In 2015 the High Court of South Africa handed down a judgment to allow Stransham-Ford, who was terminally ill, to end his life with the help of a medical professional who is willing to do so. In Stransham-Ford v Minister of Justice And Correctional Services and Others, the Applicant relied on several sections in the South African Constitution, but most importantly on:
12(1) Everyone has a right to freedom and security of the person which includes the right –
(e) “Not to be treated or punished in a cruel, inhuman or degrading way.”
12(2) Everyone has the right to bodily and psychological integrity, which includes the right –
(b) To security in and control over their body.”
Fabricius, J considered all the above factors and stated that: “…Applicant had merely or solely expressed his subjective view of dignity and his medical condition, whereas the values of the Constitution had to be looked at, and determined objectively. There are two answers to this submission: of course, a Court must, as a practical necessity look at the subjective views of – and the condition of – a person who complains that his constitutional rights have been affected. In the present context one would then ask, whether, from a constitutional policy point of view, the complaint is justified.”
Stransham-Ford’s legal team also argued that there is no difference between assisted suicide and taking a person off life support.
It was further argued by Stransham-Ford’s legal team that Death is part of life and quoted the American Supreme Court in Cruzan vs Director, Missouri Department of Health, et al 497 US 261 (1990) 343 that, “dying is part of life, it is completion rather than its opposite. We can, however, influence the manner in which we come to terms with our mortality”.
A very interesting point to take note of is the South African Law Commission’s views that were discussed by Fabricius, J: “…The norms of the Constitution should inform the public, and its values, not sectional, moral or religious convictions. I agree also that sacredness of the quality of life should be accentuated rather than the sacredness of life per se, contrary to what Counsel for the Respondents and the amici submitted. It is noticeable, unfortunate and disturbing that from a philosophical point of view and jurisprudential point of view (often they overlap, sometimes they do not), societies in various parts of the world acquiesce in thousands of deaths… People die of AIDS, from malaria by the hundreds of thousands, from hunger, from malnutrition and impure water and insufficient medical facilities. The State says that it cannot afford to fulfil all socio-economic demands, but it assumes the power to tell an educated individual of sound mind who is gravely ill and about to die, that he must suffer the indignity of the severe pain, and is not allowed to die in a dignified, quiet manner with the assistance of a medical practitioner. The Commission’s report deals with these examples and asks of course the appropriate questions. The Commission said that a dying person is still a living person, and one must not forget that and he is entitled to the rights of a living person. Their draft proposals, in their view, balance the rights of patients, providers and the State. Another aspect is that of personal autonomy. The irony is, they say, that we are told from childhood to take responsibility for our lives but when faced with death we are told we may not be responsible for our own passing. There are many other ironic considerations in this context. One can choose one’s education, one’s career, one can decide to get married, one can live according to a lifestyle of one’s choice, one can consent to medical treatment or one can refuse it, one can have children and one can abort children, one can practice birth control, and one can die on the battlefield for one’s country. But one cannot decide how to die. In this context the Commission says, and I agree with it, that belief or moral doubts of third parties is not the main point in this context at all. The choice of a patient such as the present, is consistent with an open and democratic society and its values and norms as expressed in the Bill of Rights. There is of course no duty to live, and a person can waive his right to life. With reference to the Soobramoney decision supra, they say that the withholding of dialyses of the kidneys led directly to the Applicant’s death in that case. The irony again is that the State sanctions death when it is bad for a person, but denies it when it is good. (At least according to Applicant’s Counsel).”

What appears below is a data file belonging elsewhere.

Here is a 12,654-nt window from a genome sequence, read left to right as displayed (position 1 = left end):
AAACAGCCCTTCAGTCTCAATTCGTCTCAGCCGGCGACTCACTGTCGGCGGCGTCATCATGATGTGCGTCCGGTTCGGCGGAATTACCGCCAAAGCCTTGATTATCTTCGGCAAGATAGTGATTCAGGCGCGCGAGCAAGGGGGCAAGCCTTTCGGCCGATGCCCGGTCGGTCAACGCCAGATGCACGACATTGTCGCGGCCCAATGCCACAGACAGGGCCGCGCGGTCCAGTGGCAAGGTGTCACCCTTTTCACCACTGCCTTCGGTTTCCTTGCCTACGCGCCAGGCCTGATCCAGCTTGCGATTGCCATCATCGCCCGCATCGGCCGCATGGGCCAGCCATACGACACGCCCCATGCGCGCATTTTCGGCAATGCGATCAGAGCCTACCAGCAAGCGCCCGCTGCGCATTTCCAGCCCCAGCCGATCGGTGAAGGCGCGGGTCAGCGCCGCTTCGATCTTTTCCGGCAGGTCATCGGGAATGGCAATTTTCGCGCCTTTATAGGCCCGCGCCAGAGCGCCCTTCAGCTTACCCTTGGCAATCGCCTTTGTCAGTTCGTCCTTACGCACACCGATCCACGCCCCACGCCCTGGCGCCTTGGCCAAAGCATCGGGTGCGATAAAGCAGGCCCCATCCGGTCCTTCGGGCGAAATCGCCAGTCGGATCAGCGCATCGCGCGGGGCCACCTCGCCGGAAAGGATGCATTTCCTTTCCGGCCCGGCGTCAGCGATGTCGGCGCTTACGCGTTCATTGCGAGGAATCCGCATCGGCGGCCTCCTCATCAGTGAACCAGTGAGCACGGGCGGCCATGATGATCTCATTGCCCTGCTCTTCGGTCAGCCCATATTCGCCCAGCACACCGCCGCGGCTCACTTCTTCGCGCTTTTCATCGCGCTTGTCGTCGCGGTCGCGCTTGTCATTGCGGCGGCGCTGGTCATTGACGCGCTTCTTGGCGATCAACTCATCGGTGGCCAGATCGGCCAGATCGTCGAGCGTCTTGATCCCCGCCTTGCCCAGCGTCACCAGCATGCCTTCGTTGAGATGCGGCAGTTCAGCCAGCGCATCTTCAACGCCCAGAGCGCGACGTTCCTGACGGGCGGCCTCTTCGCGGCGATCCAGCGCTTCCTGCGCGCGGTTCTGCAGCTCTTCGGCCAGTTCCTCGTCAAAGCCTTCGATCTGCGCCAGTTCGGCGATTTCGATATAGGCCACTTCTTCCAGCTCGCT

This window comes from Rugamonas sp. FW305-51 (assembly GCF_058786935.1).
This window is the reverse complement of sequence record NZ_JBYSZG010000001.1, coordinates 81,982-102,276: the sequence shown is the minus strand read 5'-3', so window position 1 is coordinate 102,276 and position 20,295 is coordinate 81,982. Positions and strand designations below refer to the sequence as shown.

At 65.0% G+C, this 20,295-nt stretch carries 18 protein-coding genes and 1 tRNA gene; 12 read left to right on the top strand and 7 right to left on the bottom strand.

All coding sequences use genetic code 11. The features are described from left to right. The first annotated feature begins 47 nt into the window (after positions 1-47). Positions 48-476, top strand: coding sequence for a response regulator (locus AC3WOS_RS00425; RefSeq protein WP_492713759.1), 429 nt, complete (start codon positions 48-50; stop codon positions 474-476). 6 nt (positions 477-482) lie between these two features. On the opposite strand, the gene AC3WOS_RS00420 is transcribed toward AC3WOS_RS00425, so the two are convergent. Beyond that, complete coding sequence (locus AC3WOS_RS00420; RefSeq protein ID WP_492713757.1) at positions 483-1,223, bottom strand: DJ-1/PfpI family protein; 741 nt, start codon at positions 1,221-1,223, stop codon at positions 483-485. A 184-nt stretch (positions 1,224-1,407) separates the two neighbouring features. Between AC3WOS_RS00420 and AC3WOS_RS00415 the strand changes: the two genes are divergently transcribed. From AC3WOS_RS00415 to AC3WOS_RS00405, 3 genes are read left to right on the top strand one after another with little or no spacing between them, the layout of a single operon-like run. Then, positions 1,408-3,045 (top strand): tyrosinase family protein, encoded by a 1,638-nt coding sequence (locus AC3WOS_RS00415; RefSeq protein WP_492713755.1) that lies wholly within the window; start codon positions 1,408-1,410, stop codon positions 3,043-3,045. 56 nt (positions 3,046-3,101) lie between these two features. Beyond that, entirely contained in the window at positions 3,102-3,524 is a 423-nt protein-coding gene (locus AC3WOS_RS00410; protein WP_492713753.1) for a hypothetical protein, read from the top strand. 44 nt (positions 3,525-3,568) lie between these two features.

Despite the above Fabricius, J states that he still needs to comply with the constitutional imperative and make an order based on it.
An order was made that, Stransham-Ford was terminally ill but a mentally competent adult and that he has freely and voluntarily requested the Court to authorize that he be assisted in an act of suicide and that the medical practitioner that is willing to assist him, is not acting unlawfully, and hence, shall not be subject to prosecution.
There are many people that have would have different views on whether assisted suicide should be legal in South Africa or not, whether it be on social or religious views. Euthanasia is still illegal in South Africa and only time will tell whether the Law of South Africa will be developed in such a way to make provision for assisted suicide.
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